Ghana: In a bid to limit pressure on the cedi, the Ghanaian government is looking to buy oil using gold rather than US dollars. Finance Minister Ken Ofori-Atta said last week that "the demand for foreign exchange to support our unbridled demand for imports undermines and weakens the value of the cedi." Ofori-Atta added that "this contributed to the depreciation of the cedi, which has lost about 53.8% of its value since the beginning of the year. Compared to the average 7% average annual depreciation of the cedi between 2017 and 2021, the current year's depreciation, which is driving the high costs of goods and services for everyone, is clearly an aberration - a very expensive one." While it isn’t yet clear if the government will move ahead with its plan to buy oil with its gold reserves, albeit extreme, the measure would help alleviate a considerable amount of pressure on the cedi.
Forex: Currency resilience has been key in determining moves in monetary policy this year
Currency resilience has played a crucial role in policymaking in Africa this year. Most African currencies have come under pressure this year due to a surging USD and a deterioration in global risk appetite. For context, 19 out of the 22 African currencies tracked by ETM have depreciated this year. While there has been a broad-based sell-off in African currencies this year, the losses have vastly differed, with the likes of the Ghanaian cedi and Egyptian pound plunging -56% and -36%, respectively. In comparison, the Zambian kwacha and Tanzania shilling have lost just over 1% against the USD.
Currency performance has either amplified supply-side price pressures or helped keep them contained. Against the backdrop of the sharp depreciation in the GHS and EGP, inflation in Ghana (40.4% y/y in October) and Egypt (16.2% y/y in October) has spiked, resulting in the need for aggressive monetary policy tightening to contain inflation and inflation expectations. Meanwhile, inflation in Tanzania remains anchored, while inflation in Zambia has decelerated smartly, partly due to the resilience of the ZMW.
Currency performance has played a vital role in the divergence in monetary policy between Angola and the rest of Africa. While most African central banks are still hiking rates aggressively as inflation continues to run hot, the Bank of Angola has begun cutting rates as inflation trends lower. The Bank of Angola cut its benchmark interest rate by 50bps at its September meeting and decided to leave rates on hold on Friday. Despite coming under some selling pressure in recent weeks amid falling hard currency inflows from the oil sector, the Angolan kwanza has still appreciated by almost 8% this year. Looking ahead, we expect currency performance to remain a significant determinant of monetary policy moves in 2023.
Fixed Income: Fiscal outlooks of EMs and DMs are diverging
Global credit rating agency Fitch recently conducted a study on the fiscal conditions of emerging and developed market countries. Interestingly, the study found that emerging market sovereigns are closer than their developed market peers to restoring fiscal balances to the levels before the Covid-19 pandemic. In the report, Fitch stated that fiscal dynamics in both EMs and DMs may deteriorate as the global economic outlook sours.
The study found that there were several factors underpinning the notion that EM sovereigns are closer than DM sovereigns to reversing the loosening of public finances during the pandemic era. Some of the key factors include:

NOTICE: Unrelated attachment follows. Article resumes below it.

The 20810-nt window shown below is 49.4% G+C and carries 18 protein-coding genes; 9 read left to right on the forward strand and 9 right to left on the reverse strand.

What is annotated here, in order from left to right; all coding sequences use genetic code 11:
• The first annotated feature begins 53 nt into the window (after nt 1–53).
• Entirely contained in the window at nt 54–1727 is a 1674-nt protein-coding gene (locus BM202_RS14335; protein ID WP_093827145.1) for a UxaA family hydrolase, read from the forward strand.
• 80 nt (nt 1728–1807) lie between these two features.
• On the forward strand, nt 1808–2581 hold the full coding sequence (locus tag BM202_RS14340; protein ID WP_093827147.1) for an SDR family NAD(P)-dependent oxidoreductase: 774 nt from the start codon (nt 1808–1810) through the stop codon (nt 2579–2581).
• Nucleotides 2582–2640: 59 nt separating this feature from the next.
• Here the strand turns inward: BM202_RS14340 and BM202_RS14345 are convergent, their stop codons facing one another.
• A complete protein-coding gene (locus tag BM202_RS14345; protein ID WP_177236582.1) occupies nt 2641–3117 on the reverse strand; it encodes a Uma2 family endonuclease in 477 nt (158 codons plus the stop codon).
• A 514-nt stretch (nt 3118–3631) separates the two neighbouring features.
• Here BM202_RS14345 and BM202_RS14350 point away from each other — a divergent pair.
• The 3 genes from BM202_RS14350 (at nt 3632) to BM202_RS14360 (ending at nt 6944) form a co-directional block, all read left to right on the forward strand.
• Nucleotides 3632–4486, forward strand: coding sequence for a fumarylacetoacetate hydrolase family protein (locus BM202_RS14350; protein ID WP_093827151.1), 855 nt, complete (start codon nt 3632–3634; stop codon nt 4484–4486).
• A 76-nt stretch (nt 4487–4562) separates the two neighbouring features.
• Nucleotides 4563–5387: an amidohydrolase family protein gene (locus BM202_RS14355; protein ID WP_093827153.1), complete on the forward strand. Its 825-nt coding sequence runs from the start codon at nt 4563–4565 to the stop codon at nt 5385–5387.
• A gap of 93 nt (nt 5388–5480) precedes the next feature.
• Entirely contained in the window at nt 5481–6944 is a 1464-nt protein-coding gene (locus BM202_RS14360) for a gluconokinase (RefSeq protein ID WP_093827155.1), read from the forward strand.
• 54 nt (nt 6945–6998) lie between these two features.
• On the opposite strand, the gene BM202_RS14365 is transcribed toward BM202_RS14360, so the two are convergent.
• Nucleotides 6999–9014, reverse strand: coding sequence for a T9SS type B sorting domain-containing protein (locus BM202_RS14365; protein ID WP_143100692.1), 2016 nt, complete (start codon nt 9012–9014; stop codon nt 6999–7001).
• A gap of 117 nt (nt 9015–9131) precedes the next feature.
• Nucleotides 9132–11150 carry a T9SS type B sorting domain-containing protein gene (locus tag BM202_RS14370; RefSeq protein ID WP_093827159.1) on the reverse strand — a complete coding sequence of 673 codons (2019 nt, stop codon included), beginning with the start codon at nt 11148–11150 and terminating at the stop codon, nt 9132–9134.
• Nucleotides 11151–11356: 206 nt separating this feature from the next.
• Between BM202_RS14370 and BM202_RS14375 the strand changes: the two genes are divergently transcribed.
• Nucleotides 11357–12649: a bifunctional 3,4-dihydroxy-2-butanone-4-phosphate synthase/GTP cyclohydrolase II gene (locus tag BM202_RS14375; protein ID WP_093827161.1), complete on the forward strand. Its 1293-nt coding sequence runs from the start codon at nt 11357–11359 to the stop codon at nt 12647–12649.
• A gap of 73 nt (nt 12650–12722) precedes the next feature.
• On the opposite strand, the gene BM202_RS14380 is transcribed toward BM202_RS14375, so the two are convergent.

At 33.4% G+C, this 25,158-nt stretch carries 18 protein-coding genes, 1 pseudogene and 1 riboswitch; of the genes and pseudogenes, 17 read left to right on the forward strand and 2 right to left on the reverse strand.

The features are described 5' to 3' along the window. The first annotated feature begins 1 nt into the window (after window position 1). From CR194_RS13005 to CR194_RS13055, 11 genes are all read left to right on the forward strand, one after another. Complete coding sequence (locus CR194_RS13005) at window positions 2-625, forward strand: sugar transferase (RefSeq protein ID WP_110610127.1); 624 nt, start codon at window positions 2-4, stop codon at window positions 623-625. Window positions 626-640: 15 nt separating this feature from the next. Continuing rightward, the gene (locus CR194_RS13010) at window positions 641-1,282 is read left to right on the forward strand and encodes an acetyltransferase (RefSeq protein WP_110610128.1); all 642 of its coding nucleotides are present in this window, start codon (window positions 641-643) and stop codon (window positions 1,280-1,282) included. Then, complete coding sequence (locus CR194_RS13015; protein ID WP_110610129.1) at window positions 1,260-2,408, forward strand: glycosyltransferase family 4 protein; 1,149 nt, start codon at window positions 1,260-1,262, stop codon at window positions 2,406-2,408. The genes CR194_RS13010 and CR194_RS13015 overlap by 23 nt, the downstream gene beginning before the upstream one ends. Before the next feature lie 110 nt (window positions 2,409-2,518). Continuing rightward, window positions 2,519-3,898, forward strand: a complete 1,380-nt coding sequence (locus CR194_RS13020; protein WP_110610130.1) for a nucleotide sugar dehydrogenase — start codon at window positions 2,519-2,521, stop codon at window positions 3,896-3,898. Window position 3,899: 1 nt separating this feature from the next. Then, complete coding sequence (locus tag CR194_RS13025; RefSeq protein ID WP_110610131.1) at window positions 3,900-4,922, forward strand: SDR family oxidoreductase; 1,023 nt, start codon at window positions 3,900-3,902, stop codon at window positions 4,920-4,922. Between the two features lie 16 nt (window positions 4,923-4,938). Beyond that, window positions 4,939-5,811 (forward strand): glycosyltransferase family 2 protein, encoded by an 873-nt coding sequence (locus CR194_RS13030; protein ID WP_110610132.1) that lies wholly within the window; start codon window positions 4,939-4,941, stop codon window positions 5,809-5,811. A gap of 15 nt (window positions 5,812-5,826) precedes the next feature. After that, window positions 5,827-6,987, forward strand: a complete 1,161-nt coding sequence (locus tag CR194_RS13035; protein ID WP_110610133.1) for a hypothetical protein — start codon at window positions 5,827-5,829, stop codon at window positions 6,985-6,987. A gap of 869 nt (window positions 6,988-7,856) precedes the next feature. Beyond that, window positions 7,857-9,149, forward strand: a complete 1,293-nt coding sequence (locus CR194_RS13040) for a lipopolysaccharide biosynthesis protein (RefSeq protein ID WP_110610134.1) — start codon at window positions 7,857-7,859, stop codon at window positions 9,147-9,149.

The more modest scale of fiscal stimulus.
The role of financing constraints in EMs, which is constraining spending.
Windfall tax collections in many EMs as a result of high commodity prices.
Fitch noted that among the EM sovereigns, those in the Middle East and Africa (MEA) and Latin America are outperforming. Specifically, growth in revenue in both regions has outpaced growth in spending, contributing to an improvement in the average general government deficit position of MEA and Latin America. Soaring commodity prices and financing constraints have played a significant role in the consolidation of fiscal accounts after two-plus years of aggressive fiscal loosening to cushion the economic blow of the pandemic. A further improvement in EM fiscal dynamics will likely result in a compression in the risk premiums between EM bond yields and core bond yields.
Macroeconomic: Correction lower in commodity prices should help ease inflation pressures
While commodity prices remain buoyed well above pre-pandemic levels, commodity prices appear to have peaked as downside risks intensify. The main factor weighing on commodity prices is the deterioration in the global growth outlook. Forecasters have broadly revised their growth forecasters for 2023 lower amid tighter monetary conditions and the knock-on effects of the war in Ukraine and China’s Covid-Zero policy. For context, the IMF downwardly revised its global growth forecast for 2023 by 0.2 percentage points to 2.7%, which compares to the 2022 forecast of 3.2%.
A factor that can’t be ignored when talking about commodity prices is the USD. While the USD has come under some selling pressure in recent weeks, the USD remains lofty by historical standards and therefore remains a significant headwind for commodity prices. That said, while deteriorating demand dynamics are expected to weigh on commodity prices, ETM’s proprietary models suggest that the USD is primed for a correction lower, which could help offset some of the downward pressure on commodities in the months ahead.
The Bloomberg Commodity Index, which we use as a proxy for global commodity prices, has retreated from the record highs seen in June. For context, the Index has fallen by more than 16% from its peaks but remains some 14% higher than levels seen at the start of the year. While commodity prices remain elevated, the recent pullback should provide some reprieve for inflation, particularly when the high base effects of this year come into play in March 2023.